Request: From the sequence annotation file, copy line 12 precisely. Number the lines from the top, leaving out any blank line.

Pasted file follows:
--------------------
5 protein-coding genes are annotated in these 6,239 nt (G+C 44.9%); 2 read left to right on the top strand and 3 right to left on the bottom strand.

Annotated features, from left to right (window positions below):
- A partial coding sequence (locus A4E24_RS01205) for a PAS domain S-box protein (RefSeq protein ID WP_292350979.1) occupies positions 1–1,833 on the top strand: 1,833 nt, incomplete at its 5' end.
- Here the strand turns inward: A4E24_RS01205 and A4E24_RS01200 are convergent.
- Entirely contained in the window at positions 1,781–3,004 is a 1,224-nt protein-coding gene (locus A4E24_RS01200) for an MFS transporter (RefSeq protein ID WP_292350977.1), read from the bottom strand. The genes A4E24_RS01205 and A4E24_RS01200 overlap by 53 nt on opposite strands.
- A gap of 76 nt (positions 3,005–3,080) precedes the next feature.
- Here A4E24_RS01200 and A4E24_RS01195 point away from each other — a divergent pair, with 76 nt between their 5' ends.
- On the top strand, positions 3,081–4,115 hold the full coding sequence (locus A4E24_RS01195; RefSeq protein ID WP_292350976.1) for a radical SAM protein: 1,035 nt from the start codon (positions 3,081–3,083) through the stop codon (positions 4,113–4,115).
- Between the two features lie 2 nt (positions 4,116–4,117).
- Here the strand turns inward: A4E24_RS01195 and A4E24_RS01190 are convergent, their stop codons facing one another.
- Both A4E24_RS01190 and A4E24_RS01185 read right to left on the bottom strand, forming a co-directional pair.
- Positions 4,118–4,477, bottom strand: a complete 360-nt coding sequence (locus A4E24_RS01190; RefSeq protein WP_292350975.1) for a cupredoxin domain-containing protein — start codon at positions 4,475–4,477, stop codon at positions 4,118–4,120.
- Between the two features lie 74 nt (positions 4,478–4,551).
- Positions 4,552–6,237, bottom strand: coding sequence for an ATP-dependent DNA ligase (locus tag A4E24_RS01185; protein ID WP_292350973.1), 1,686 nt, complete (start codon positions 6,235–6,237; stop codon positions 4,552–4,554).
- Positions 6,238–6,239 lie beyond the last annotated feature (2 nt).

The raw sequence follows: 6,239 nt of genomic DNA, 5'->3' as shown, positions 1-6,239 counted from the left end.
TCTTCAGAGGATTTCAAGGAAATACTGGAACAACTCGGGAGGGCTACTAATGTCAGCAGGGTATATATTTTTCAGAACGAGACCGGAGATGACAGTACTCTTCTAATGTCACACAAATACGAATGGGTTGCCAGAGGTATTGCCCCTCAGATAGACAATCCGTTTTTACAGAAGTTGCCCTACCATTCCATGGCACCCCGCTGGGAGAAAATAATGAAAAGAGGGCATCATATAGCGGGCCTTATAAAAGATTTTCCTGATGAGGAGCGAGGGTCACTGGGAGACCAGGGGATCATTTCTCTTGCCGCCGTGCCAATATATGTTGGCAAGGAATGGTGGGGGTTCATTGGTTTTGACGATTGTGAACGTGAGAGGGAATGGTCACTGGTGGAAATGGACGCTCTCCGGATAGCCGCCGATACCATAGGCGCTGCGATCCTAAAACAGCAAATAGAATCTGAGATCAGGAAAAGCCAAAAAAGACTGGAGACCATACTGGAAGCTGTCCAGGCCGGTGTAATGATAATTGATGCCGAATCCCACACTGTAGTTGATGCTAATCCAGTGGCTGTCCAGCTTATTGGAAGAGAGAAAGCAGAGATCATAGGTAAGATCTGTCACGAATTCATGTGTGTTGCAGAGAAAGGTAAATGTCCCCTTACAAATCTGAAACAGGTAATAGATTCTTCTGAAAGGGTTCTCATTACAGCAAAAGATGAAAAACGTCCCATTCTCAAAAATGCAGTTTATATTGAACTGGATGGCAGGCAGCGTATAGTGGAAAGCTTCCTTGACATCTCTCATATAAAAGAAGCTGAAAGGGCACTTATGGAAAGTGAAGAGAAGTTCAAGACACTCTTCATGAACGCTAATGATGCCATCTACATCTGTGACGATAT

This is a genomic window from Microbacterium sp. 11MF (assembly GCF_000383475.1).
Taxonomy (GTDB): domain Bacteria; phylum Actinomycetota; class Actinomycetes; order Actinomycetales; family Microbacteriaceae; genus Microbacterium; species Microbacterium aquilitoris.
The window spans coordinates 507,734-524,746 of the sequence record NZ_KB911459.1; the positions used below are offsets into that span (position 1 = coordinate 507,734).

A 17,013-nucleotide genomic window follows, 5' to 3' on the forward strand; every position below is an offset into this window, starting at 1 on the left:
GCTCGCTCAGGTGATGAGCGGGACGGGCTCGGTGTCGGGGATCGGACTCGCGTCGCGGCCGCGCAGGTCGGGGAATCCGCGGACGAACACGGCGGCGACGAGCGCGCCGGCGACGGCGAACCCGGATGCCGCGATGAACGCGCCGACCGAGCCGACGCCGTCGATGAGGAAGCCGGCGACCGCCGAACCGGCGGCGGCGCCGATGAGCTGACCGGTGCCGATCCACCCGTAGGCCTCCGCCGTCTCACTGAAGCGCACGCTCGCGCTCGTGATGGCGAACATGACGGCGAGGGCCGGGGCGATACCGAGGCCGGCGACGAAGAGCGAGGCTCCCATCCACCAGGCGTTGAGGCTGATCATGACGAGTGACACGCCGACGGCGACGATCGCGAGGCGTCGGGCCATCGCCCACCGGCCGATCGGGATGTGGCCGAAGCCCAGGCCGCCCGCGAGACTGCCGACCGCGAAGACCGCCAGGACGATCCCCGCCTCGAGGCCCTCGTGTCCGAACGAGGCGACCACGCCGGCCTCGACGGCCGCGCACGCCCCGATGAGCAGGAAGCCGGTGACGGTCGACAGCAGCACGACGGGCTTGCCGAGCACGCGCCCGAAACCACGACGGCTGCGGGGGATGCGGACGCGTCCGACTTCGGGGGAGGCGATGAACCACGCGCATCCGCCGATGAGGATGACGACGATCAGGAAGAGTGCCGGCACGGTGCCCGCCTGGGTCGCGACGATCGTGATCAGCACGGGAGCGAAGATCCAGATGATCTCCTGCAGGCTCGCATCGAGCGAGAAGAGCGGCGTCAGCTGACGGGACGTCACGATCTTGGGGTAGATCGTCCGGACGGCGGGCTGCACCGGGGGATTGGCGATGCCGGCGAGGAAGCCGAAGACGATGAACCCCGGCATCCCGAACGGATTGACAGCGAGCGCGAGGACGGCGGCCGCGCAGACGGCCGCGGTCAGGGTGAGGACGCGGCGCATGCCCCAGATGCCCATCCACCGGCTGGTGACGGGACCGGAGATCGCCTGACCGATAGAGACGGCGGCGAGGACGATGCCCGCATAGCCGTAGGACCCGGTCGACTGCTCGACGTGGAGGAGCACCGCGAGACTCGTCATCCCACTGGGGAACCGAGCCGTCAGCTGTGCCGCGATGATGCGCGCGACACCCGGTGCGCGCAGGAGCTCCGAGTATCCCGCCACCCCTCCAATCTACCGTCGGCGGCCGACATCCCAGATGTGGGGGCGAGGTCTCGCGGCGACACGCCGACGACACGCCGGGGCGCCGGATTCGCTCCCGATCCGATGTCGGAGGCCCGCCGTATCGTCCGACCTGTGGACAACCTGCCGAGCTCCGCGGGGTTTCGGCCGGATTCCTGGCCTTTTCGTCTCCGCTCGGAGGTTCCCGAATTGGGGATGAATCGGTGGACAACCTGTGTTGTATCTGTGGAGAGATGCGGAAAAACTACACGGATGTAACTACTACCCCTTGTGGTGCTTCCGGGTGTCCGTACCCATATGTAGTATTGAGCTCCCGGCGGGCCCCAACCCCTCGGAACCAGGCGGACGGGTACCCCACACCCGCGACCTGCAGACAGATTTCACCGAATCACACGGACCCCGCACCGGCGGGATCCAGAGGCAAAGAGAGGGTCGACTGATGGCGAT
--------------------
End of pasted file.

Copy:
- Positions 4,118–4,477, bottom strand: a complete 360-nt coding sequence (locus A4E24_RS01190; RefSeq protein WP_292350975.1) for a cupredoxin domain-containing protein — start codon at positions 4,475–4,477, stop codon at positions 4,118–4,120.